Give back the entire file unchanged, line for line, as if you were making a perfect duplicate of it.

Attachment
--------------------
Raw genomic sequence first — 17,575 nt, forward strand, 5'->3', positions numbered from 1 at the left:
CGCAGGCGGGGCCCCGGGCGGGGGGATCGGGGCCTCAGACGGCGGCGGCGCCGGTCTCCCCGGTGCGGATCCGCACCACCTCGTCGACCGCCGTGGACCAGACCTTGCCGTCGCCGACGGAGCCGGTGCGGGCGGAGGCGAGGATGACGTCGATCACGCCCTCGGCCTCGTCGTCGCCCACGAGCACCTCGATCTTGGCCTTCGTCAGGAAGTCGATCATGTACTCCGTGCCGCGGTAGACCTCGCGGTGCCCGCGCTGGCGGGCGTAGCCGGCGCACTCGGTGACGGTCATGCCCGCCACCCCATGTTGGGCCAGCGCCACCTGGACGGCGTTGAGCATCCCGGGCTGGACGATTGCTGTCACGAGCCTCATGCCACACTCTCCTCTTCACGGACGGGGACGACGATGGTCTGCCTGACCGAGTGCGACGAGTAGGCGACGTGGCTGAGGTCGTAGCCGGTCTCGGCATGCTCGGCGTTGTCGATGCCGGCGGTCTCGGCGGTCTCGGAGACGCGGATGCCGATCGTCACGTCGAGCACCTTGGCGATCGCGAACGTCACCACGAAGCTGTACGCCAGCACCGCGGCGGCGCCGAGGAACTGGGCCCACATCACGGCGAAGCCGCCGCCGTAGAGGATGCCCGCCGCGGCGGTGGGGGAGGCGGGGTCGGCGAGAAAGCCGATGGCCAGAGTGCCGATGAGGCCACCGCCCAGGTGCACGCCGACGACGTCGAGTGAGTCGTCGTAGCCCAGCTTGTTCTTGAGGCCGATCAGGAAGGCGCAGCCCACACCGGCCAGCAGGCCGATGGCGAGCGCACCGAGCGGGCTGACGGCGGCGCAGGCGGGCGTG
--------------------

Raw genomic sequence first — 17,575 nt, forward strand, 5'->3', positions numbered from 1 at the left:
CGCAGGCGGGGCCCCGGGCGGGGGGATCGGGGCCTCAGACGGCGGCGGCGCCGGTCTCCCCGGTGCGGATCCGCACCACCTCGTCGACCGCCGTGGACCAGACCTTGCCGTCGCCGACGGAGCCGGTGCGGGCGGAGGCGAGGATGACGTCGATCACGCCCTCGGCCTCGTCGTCGCCCACGAGCACCTCGATCTTGGCCTTCGTCAGGAAGTCGATCATGTACTCCGTGCCGCGGTAGACCTCGCGGTGCCCGCGCTGGCGGGCGTAGCCGGCGCACTCGGTGACGGTCATGCCCGCCACCCCATGTTGGGCCAGCGCCACCTGGACGGCGTTGAGCATCCCGGGCTGGACGATTGCTGTCACGAGCCTCATGCCACACTCTCCTCTTCACGGACGGGGACGACGATGGTCTGCCTGACCGAGTGCGACGAGTAGGCGACGTGGCTGAGGTCGTAGCCGGTCTCGGCATGCTCGGCGTTGTCGATGCCGGCGGTCTCGGCGGTCTCGGAGACGCGGATGCCGATCGTCACGTCGAGCACCTTGGCGATCGCGAACGTCACCACGAAGCTGTACGCCAGCACCGCGGCGGCGCCGAGGAACTGGGCCCACATCACGGCGAAGCCGCCGCCGTAGAGGATGCCCGCCGCGGCGGTGGGGGAGGCGGGGTCGGCGAGAAAGCCGATGGCCAGAGTGCCGATGAGGCCACCGCCCAGGTGCACGCCGACGACGTCGAGTGAGTCGTCGTAGCCCAGCTTGTTCTTGAGGCCGATCAGGAAGGCGCAGCCCACACCGGCCAGCAGGCCGATGGCGAGCGCACCGAGCGGGCTGACGGCGGCGCAGGCGGGCGTG